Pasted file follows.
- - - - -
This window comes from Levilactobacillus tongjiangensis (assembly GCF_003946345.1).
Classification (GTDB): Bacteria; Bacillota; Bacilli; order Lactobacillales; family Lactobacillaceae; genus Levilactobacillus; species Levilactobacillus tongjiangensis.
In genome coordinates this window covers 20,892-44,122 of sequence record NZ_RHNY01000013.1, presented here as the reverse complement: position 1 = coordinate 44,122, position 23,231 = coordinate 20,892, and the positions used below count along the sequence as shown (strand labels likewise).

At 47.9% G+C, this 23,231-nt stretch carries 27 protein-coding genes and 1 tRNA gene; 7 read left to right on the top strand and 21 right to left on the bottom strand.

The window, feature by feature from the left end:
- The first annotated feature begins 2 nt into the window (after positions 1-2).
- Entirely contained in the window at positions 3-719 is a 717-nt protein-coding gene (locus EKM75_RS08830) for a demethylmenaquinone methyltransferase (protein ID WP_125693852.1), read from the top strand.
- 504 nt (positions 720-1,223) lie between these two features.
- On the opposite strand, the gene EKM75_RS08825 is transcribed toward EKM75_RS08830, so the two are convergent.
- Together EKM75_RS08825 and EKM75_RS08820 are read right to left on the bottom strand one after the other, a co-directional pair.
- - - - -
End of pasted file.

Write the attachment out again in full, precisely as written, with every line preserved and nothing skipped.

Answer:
This window comes from Levilactobacillus tongjiangensis (assembly GCF_003946345.1).
Classification (GTDB): Bacteria; Bacillota; Bacilli; order Lactobacillales; family Lactobacillaceae; genus Levilactobacillus; species Levilactobacillus tongjiangensis.
In genome coordinates this window covers 20,892-44,122 of sequence record NZ_RHNY01000013.1, presented here as the reverse complement: position 1 = coordinate 44,122, position 23,231 = coordinate 20,892, and the positions used below count along the sequence as shown (strand labels likewise).

At 47.9% G+C, this 23,231-nt stretch carries 27 protein-coding genes and 1 tRNA gene; 7 read left to right on the top strand and 21 right to left on the bottom strand.

The window, feature by feature from the left end:
- The first annotated feature begins 2 nt into the window (after positions 1-2).
- Entirely contained in the window at positions 3-719 is a 717-nt protein-coding gene (locus EKM75_RS08830) for a demethylmenaquinone methyltransferase (protein ID WP_125693852.1), read from the top strand.
- 504 nt (positions 720-1,223) lie between these two features.
- On the opposite strand, the gene EKM75_RS08825 is transcribed toward EKM75_RS08830, so the two are convergent.
- Together EKM75_RS08825 and EKM75_RS08820 are read right to left on the bottom strand one after the other, a co-directional pair.